Uber admits to paying hackers to keep security breach under wraps
22 November 2017
Uber Technologies Inc paid hackers $100,000 to keep secret a massive breach last year that exposed the personal information of about 57 million accounts of the ride-service provider, the company said on Tuesday.
The hackers stole the personal data of customers and drivers in a massive breach that the company concealed for more than a year.
Discovery of the cover-up of the incident resulted in the firing of two employees responsible for its response to the hack, said Dara Khosrowshahi, who replaced co-founder Travis Kalanick as chief executive in August.
This week, the ride-hailing firm ousted its chief security officer and one of his deputies for their roles in keeping the hack under wraps, which included a $100,000 payment to the attackers.
''None of this should have happened, and I will not make excuses for it,'' Khosrowshahi said in a blog post.
The breach occurred in October 2016 but Khosrowshahi said he had only recently learned of it.
The hack is another controversy for Uber on top of sexual harassment allegations, a lawsuit alleging trade secrets theft and multiple federal criminal probes that culminated in Kalanick's ouster in June.
The stolen information included names, email addresses and mobile phone numbers of Uber users around the world, and the names and licence numbers of 600,000 US drivers, Khosrowshahi said.
No Social Security numbers, credit card information, trip location details or other data were taken, Uber said.
Uber passengers need not worry as there was no evidence of fraud, while drivers whose licence numbers were stolen would be offered free identity theft protection and credit monitoring, the company further said.
At the time of the incident, Uber was negotiating with US regulators investigating separate claims of privacy violations. Uber now says it had a legal obligation to report the hack to regulators and to drivers whose licence numbers were taken. Instead, the company paid hackers to delete the data and keep the breach quiet.
Uber said it believes the information was never used but declined to disclose the identities of the attackers.
Two hackers gained access to proprietary information stored on GitHub, a service that allows engineers to collaborate on software code. There, the two people stole Uber's credentials for a separate cloud services provider where they were able to download driver and rider data, the company said.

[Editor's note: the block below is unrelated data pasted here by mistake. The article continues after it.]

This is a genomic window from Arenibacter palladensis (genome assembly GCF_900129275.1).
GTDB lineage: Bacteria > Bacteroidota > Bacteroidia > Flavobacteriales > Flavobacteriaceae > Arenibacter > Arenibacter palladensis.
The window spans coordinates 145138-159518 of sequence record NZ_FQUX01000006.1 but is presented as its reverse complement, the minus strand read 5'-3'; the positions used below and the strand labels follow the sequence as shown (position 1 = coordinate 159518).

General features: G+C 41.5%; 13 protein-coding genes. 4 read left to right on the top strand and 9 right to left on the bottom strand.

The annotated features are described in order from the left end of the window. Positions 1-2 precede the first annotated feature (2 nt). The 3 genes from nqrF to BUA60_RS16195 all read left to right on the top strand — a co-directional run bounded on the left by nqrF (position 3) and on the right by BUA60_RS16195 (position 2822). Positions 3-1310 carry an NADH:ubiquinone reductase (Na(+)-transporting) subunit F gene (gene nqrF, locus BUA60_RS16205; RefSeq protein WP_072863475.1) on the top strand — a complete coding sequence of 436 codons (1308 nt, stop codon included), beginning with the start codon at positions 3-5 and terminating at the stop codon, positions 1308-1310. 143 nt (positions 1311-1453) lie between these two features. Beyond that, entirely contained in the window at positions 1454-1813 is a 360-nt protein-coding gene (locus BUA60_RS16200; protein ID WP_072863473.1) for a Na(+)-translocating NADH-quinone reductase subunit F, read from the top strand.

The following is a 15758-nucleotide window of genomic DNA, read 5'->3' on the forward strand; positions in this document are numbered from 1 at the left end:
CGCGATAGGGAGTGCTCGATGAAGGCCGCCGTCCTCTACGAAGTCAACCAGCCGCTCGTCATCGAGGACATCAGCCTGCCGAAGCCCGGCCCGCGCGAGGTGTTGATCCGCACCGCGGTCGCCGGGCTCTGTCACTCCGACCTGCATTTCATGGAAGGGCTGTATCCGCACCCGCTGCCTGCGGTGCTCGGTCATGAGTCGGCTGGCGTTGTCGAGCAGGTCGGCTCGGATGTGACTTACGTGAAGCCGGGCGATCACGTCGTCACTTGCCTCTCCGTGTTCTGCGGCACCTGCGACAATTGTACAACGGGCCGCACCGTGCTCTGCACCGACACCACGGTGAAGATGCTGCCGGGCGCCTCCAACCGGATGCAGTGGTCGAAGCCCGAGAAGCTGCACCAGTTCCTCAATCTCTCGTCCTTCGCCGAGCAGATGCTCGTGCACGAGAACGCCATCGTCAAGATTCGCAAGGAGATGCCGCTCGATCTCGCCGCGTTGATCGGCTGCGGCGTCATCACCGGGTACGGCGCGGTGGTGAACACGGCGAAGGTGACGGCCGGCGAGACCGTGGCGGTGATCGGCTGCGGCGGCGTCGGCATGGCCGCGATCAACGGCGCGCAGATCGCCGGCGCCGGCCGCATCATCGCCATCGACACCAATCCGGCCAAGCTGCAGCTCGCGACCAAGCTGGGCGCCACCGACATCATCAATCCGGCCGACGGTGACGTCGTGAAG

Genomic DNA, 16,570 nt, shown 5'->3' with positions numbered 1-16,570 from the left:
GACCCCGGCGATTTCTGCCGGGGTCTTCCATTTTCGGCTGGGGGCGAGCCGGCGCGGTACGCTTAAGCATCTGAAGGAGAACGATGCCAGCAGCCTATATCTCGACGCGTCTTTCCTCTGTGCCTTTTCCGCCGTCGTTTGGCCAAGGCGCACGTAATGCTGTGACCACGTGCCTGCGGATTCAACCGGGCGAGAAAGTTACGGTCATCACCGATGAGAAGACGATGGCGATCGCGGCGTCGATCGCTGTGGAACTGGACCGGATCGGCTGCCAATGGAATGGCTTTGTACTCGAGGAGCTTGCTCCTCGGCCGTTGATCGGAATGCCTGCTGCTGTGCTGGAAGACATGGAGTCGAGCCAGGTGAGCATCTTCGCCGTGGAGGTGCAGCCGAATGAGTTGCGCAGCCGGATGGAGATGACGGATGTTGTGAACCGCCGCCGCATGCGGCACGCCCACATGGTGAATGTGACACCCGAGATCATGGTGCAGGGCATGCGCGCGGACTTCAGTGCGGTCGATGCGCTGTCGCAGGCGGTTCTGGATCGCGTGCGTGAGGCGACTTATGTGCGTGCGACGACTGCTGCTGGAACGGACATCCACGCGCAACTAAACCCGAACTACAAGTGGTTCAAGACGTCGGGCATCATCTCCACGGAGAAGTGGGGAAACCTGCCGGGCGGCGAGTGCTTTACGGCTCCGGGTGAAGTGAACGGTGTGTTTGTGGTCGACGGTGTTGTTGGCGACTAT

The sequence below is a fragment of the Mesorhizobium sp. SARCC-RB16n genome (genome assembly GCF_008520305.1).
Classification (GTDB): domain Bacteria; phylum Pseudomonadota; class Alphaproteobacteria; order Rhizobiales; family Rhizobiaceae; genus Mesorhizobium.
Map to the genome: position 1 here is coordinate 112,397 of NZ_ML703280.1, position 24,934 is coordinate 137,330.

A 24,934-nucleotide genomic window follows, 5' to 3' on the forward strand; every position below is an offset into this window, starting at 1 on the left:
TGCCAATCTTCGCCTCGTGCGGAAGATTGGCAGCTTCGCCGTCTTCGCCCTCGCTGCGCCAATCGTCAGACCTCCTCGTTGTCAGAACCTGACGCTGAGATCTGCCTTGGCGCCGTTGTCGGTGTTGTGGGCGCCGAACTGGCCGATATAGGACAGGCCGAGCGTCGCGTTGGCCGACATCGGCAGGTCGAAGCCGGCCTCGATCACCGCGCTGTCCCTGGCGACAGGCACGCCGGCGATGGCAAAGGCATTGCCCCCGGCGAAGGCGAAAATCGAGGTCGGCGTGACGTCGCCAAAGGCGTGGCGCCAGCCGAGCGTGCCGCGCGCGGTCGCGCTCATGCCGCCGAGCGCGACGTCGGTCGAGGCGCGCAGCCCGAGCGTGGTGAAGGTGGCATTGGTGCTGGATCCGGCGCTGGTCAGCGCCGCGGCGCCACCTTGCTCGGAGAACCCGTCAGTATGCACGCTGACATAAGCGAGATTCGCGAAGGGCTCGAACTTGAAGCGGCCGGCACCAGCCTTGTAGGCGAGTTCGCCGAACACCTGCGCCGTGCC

A GitHub spokeswoman said the hack was not the result of a failure of GitHub's security.
''While I can't erase the past, I can commit on behalf of every Uber employee that we will learn from our mistakes," Khosrowshahi said.
''We are changing the way we do business, putting integrity at the core of every decision we make and working hard to earn the trust of our customers.''
Khosrowshahi said Uber had begun notifying regulators. The New York attorney general has opened an investigation, a spokeswoman said.
Uber said it had fired its chief security officer, Joe Sullivan, and a deputy, Craig Clark, this week because of their role in the handling of the incident. Sullivan, formerly the top security official at Facebook Inc and a federal prosecutor, served as both security chief and deputy general counsel for Uber.
Kalanick learned of the breach in November 2016, a month after it took place, a source familiar with the matter told Reuters. At the time, the company was negotiating with the US Federal Trade Commission over the handling of consumer data.
A board committee had investigated the breach and concluded that neither Kalanick nor Salle Yoo, Uber's general counsel at the time, were involved in the cover-up, another person familiar with the issue said. The person did not say when the investigation took place.
Uber said on Tuesday it was obliged to report the theft of the drivers' licence information and had failed to do so.
Kalanick, through a spokesman, declined to comment. He remains on the Uber board of directors, and Khosrowshahi has said he consults with him regularly.
Joe Sullivan, the outgoing security chief, spearheaded the response to the hack last year, a spokesman told Bloomberg. Sullivan has been at the centre of much of the decision-making that has come back to bite Uber this year.
Last month the board commissioned an investigation into the activities of Sullivan's security team. This project, conducted by an outside law firm, discovered the hack and the failure to disclose, Uber said.
Hacking is big business
Although payments to hackers are rarely publicly discussed, FBI officials and private security companies have told Reuters that an increasing number of companies were paying criminal hackers to recover stolen data.
''The economics of being a bad guy on the Internet today are incredibly favourable,'' said Oren Falkowitz, co-founder of California-based cyber security company Area 1 Security.
The Uber breach, while large, is dwarfed by those at Yahoo, MySpace, Target Corp, Anthem Inc and Equifax Inc, says Bloomberg. What's more alarming are the extreme measures Uber took to hide the attack.
The breach is the latest scandal Khosrowshahi inherits from his predecessor, Travis Kalanick.
Uber has a history of failing to protect driver and passenger data. Hackers previously stole information about Uber drivers and the company acknowledged in 2014 that its employees had used a software tool called ''God View'' to track passengers.